A while ago we checked out The Boy Who Loved Math from the library. It quickly became one of our favorite math picture books. I loved all the math incorporated into each picture. My son studied it over and over and read all the fine print in the back and said he wants one for his own.
And after reading it, I realized why my son who loves math, who talks of math as easily as breathing, whose first words in the morning and last at night are often math-related, has had trouble learning to get his shirt on right, or buttering his bread (but I’m glad he didn’t wait until he was twenty to learn!)
This led me on a search to find other great math picture book biographies. Here are some of our favorites.
Picture Book Biographies of Famous Mathematicians
Sophie’s parents and everyone around her didn’t think that a girl could or should study math. Her parents even took away her candles and her warm dresses so she couldn’t study. But nothing stopped Sophie from learning. Eventually, when she was the only one who could find a mathematical formula that would predict vibration patterns, the world had to recognize her mathematical achievements.
More than a century before the invention of the first modern computer, Ada Lovelace wrote the first computer program.
Leonardo Fibonacci is best known for the number pattern that appeared in his famous rabbit puzzle. These numbers make up the Fibonacci Sequence and are the building blocks of nature.
This book is a fictionalized account of Pythagoras’ childhood. Young Pythagoras keeps running into problems. How long should his builder friends make their ladder? How can they make square corners on the bases of their columns? Can he help his father find out the distant to Crete? He discovers the Pythagorean Theorem to help them out.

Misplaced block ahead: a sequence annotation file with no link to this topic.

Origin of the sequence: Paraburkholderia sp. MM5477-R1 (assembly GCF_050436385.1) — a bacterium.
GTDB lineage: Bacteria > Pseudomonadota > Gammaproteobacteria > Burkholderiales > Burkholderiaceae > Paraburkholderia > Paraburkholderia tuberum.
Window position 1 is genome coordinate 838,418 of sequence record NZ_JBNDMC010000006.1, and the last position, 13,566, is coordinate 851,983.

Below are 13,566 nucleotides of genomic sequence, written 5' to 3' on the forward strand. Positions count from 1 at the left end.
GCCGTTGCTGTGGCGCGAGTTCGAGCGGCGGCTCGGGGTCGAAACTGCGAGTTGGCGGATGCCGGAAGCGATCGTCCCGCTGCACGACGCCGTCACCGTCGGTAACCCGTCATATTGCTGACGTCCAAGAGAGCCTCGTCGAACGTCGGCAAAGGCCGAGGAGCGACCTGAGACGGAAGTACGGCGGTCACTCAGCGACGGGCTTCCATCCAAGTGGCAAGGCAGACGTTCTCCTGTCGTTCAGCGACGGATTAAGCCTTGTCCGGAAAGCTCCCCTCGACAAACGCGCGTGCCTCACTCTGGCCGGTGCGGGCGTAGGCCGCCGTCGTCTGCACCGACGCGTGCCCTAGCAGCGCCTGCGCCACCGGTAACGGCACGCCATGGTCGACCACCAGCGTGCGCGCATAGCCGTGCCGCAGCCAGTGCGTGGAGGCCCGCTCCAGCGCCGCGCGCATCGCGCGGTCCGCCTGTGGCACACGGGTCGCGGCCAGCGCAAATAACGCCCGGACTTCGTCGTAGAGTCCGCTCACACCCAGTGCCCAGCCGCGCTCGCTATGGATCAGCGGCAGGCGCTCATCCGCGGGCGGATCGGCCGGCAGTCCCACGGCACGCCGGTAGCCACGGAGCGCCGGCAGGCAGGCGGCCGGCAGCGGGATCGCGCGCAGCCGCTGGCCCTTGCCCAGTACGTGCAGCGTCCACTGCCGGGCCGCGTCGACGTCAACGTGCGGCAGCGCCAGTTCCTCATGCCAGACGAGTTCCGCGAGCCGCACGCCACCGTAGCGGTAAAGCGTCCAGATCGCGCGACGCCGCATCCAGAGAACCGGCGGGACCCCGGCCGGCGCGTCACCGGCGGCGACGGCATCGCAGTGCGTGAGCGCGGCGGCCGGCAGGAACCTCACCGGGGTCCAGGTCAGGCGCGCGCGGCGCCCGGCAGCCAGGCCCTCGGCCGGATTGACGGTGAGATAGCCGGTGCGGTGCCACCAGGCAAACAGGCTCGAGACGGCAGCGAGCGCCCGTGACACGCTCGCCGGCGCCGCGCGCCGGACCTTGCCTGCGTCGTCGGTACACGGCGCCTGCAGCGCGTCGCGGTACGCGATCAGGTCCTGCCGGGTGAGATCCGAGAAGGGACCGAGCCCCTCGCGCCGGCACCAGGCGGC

Eratosthenes was a question asker. One of his most burning questions was, “How big is the earth?” Using his knowledge of science and math, he “measured the earth” with surprising accuracy.
Math and astronomy go hand in hand. Caroline Herschel used her love of math and astronomy to be the first woman to discover a comet.
When Katherine Johnson was little, she loved to count. She counted everything around her. More than anything, she wanted to learn all she could about numbers and the universe. When she faced difficulties getting into high school because she was black, she knew she could count on her dad to help her out. Later when Apollo 13 was in trouble, the three astronauts on board counted on Katherine to bring them home safely.
Grace Hopper transformed the world of computer science by her innovative way of thinking.
Graphs are all around us and we take it for granted that this was not always the case. When William Playfair invented graphs, he thought he had hit upon a brilliant invention, but people thought they were of little use.
Like so often happens with those who have brilliant minds, Isaac was misunderstood as a young child because of his unusual way of thinking. His teachers called him “cunning” and “crafty” but never clever. However, he became one of the most influential scientists of all time.
Margaret’s interest in numbers and the universe caused her to become a pioneer in computer programming. Not much was known about computer programming at her time, but that didn’t stop Margaret from figuring out her own programming and, as a result, becoming a hero in the Apollo 11 mission.
Hypatia was an Egyptian woman who lived in fifth century Alexandria. At that time, women were not expected to learn how to read and write. Due to her curiosity and a father who thought she should be educated the same as if she were his son, she became a respected philosopher and scientist.
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Do you have any favorite math picture book biographies?